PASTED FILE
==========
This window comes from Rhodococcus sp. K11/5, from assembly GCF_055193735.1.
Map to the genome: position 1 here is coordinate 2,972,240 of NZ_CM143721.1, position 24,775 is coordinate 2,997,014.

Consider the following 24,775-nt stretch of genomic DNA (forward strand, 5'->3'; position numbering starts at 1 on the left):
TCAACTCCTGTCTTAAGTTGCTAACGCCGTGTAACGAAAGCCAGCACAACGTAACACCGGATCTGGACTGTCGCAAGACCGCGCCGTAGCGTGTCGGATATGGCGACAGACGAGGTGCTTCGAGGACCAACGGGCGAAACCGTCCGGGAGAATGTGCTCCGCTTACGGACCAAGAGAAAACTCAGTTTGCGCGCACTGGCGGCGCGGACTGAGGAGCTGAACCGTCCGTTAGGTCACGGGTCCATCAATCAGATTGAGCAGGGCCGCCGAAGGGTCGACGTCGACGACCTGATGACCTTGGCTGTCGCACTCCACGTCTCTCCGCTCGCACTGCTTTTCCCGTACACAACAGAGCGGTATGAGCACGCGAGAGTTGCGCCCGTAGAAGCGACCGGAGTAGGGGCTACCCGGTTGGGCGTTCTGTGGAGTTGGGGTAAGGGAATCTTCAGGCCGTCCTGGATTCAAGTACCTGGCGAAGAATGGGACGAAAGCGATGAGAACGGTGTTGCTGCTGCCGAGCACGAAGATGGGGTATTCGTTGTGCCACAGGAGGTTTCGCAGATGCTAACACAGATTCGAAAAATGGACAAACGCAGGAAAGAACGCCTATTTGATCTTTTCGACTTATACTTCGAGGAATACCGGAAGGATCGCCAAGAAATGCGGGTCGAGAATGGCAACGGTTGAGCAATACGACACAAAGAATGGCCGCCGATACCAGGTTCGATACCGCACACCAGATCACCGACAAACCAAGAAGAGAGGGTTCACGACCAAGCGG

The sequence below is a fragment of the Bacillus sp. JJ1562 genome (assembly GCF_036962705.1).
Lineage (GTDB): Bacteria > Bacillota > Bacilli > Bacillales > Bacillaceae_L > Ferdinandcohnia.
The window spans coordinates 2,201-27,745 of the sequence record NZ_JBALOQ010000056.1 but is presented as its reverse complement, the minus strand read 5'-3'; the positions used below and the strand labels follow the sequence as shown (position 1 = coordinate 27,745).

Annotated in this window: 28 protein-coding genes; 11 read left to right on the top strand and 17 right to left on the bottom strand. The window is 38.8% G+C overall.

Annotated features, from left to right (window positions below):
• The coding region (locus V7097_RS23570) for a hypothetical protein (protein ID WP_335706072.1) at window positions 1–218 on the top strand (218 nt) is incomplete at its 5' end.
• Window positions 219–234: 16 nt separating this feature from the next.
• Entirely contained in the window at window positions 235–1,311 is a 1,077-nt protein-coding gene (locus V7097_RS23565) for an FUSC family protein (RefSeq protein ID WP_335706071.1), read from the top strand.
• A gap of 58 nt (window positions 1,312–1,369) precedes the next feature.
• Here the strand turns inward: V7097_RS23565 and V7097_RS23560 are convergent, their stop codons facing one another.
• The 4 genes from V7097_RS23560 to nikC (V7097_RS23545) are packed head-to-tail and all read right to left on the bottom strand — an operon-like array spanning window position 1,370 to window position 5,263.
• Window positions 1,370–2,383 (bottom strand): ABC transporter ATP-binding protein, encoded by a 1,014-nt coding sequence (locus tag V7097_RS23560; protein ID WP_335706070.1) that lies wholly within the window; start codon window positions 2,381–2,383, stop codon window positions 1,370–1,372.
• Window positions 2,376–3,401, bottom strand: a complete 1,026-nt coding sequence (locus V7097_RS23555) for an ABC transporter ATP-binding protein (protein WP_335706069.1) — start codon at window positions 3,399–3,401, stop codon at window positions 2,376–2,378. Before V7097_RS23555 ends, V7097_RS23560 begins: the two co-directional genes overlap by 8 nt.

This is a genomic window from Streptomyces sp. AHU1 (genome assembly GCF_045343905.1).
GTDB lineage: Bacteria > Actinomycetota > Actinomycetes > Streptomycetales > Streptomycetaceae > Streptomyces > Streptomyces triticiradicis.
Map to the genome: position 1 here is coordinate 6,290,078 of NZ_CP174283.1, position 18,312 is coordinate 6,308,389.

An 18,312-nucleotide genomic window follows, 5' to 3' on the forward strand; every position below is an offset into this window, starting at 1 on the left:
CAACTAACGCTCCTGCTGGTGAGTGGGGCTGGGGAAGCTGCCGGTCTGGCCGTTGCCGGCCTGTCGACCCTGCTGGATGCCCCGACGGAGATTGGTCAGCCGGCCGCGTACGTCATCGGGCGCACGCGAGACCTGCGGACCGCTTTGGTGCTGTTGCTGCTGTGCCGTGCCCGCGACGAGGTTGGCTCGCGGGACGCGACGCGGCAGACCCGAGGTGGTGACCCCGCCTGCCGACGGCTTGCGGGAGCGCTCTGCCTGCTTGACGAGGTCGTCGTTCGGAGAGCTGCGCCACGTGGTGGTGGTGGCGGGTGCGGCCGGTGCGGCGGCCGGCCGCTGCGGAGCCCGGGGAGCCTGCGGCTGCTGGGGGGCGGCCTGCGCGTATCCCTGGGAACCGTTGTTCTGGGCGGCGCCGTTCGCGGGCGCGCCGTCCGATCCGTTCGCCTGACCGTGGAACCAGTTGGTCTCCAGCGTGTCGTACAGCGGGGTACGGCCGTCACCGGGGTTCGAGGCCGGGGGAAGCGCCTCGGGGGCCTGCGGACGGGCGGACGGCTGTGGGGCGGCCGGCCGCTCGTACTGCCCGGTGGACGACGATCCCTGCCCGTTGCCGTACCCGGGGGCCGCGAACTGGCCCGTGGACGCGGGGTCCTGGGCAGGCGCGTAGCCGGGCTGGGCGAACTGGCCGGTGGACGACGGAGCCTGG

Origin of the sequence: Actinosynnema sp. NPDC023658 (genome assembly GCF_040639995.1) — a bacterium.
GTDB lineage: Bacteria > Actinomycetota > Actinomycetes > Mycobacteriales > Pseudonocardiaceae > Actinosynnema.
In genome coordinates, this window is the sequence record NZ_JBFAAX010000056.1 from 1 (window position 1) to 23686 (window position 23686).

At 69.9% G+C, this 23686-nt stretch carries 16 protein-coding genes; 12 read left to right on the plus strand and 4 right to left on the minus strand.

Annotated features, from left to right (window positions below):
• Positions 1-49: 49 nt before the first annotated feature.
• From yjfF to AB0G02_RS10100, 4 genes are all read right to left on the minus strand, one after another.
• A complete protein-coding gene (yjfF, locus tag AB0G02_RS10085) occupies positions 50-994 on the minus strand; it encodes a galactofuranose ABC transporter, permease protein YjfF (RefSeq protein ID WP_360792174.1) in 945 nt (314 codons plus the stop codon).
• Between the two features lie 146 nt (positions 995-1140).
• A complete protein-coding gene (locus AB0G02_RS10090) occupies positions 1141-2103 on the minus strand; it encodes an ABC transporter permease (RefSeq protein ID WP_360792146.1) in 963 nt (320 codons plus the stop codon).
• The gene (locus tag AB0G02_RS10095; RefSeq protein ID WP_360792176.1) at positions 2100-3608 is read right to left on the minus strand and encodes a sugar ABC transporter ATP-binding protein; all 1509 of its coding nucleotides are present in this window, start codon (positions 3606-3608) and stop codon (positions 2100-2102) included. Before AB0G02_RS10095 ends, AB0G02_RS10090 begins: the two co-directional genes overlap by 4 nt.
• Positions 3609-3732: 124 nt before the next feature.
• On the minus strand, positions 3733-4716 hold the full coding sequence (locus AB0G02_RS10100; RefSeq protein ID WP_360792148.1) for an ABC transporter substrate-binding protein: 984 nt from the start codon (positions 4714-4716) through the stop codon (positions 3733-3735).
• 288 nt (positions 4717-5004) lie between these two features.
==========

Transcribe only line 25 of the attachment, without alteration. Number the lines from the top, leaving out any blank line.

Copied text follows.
In genome coordinates, this window is the sequence record NZ_JBFAAX010000056.1 from 1 (window position 1) to 23686 (window position 23686).